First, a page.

Roy Beck's picture


  by  Roy Beck

Yesterday, I walked with fellow parishioners behind our church into the cemetery that holds the remains of many unidentified soldiers from the Battle of Manassas in 1861. Wounded, they had been brought back as far as our church which was turned into a field hospital.

Gathered under a large shade tree amid grave markers, we heard our church historian name and describe each of the boys from our congregation who have died in military service since 1940.

A retired colonel then mentioned the dozens of his colleagues who died during his service through the last 25 years of war in the Mideast and Afghanistan. He reminded us of the supreme sacrifice of giving up one's life at such young ages. Of all the wonderful experiences of our lives as Americans that those we honor on Memorial Day never got to have.


The question rises for all of us, the colonel said: How can we honor such immense sacrifice?

All honor falls short, it seems. Certainly, we must start by never forgetting -- always making active gestures of remembrance.

But you can imagine that I always think about why our fallen citizens put their lives at risk in that way. Were they not serving their COUNTRY -- the members of their NATIONAL COMMUNITY?

Can we possibly say we honor their sacrifice if we allow business crooks to dishonor our fellow citizens by refusing to hire them, instead giving preference to people from other national communities who have violated the rule of law that our military fights to protect?

One of the boys described yesterday under that cemetery tree died while saving a fellow soldier. Is it possible that the hero died so the saved soldier could be later rejected for a job back home because an employer preferred to save some money by hiring somebody from another country? I just can't see how that makes any sense.

As those of you who have fought this immigration-policy battle with me over the last 20 years know, I spend some time every year on this day thinking about my high school companions who died in Vietnam. As the colonel indicated, they missed out on everything I have experienced in life over this succeeding half century. Everything.

They were working-class boys of modest means.

I cannot accept that they died for a country that would prefer making business crooks more affluent at the expense of working-class folks like those who died and their families.

But that is the country we have right now.


Nearly 60 million working-age Americans are NOT working, including large numbers of veterans who have returned from our conflicts overseas and can't find a job.

More than 7 million jobs are estimated to be filled by foreign citizens who illegally crossed our borders or violated the terms of their visas and remain illegally in this country.

We have a system proven over two decades that it can keep U.S. jobs open for Americans: E-Verify.

Congress has repeatedly refused to mandate its use.

But each state has the ability on its own to mandate that employers use E-Verify. Look at our newly updated map to see all the states that have also bowed to the wishes of business lobbyists to block requirements that employers use E-Verify to screen out illegal foreign workers -- that have backed the lobbyists who want their clients to be able to continue to undercut wages by hiring illegal migrants.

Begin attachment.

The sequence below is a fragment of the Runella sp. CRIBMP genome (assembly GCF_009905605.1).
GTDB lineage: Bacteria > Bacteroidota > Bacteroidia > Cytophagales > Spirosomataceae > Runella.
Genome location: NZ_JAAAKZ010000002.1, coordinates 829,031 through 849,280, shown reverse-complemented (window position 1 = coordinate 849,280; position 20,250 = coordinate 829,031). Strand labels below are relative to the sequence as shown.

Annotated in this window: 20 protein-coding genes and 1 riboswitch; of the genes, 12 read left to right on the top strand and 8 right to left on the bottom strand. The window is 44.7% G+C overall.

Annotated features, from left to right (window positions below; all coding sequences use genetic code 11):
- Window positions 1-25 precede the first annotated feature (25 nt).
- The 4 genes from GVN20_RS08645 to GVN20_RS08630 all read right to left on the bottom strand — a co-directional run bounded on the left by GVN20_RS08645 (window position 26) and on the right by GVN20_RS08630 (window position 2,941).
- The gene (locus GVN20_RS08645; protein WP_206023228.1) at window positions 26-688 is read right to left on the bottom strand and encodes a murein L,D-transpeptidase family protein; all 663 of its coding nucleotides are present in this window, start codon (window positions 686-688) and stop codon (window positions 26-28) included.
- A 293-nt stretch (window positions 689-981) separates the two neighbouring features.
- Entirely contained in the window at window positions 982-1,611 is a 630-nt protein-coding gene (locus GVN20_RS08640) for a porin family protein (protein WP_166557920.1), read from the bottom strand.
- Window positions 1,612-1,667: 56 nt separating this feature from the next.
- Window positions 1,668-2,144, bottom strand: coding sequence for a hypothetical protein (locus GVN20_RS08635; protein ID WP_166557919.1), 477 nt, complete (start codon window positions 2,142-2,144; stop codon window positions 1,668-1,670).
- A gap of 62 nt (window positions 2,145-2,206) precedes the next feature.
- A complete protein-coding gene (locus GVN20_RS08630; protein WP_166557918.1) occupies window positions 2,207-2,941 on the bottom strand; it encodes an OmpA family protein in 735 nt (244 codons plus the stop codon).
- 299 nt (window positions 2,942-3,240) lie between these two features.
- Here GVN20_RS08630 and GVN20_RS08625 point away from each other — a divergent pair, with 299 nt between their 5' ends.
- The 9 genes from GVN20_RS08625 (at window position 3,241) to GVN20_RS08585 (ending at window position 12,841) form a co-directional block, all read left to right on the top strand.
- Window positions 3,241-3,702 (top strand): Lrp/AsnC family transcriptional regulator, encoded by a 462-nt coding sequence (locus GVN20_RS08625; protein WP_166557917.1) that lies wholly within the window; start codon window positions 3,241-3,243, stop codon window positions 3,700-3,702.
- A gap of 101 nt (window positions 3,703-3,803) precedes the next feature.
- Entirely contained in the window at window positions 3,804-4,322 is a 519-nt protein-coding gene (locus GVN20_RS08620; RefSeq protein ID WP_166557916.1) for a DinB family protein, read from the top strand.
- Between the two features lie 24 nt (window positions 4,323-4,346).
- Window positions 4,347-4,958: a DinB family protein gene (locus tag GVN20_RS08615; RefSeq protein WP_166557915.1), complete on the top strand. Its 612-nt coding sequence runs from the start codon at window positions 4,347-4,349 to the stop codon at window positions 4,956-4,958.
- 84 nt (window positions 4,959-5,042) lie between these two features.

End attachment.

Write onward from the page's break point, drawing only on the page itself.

You'll see the states that insist that citizens of other countries who are here illegally be able to compete directly for U.S. jobs with returning veterans and other U.S. citizens.

I'll repeat what I wrote in last week's newsletter.

It has been against federal law since 1986 for a business to hire foreign citizens who are in this country illegally. This law was designed to protect the wages and incomes of the citizens of this country. Employers who violate that law are crooks, taking money out of the pockets of citizens just as surely as burglars, pick-pockets, flim-flam artists and robbers.

The fact that E-Verify is a system that can stop most of the wage/income thievery has long been well known.

The Supreme Court has ruled that states can mandate that employers use E-Verify to keep illegal migrants from obtaining jobs -- and that states can take away an employer's business license for failing to use E-Verify properly.

The only thing stopping state legislatures from mandating E-Verify is their insistence that employers retain the ability to continue to break federal law by engaging in the wage/income theft that occurs by hiring illegal migrants.

Once again this year -- and every year -- the names of the boys from my little Ozarks town, with whom I attended high school, played football, worked the production welding lines at the local steel plant; the boys who made the supreme sacrifice for their country a half-century ago: John Hansen, 21 (died 1968), Alan Ruddell, 21 (died 1967), C.C. Owen, 23 (died 1970), Jerry Petty, 21 (died 1968), Rex Highfill, 21 (died 1967), Jack Bagley, 25 (died 1970), Donald White, 23 (died 1968).

I hope you will take time today to name those in your life who made the same sacrifice.

ROY BECK is Founder & President of NumbersUSA


Updated: Mon, Jun 13th 2016 @ 11:00am EDT

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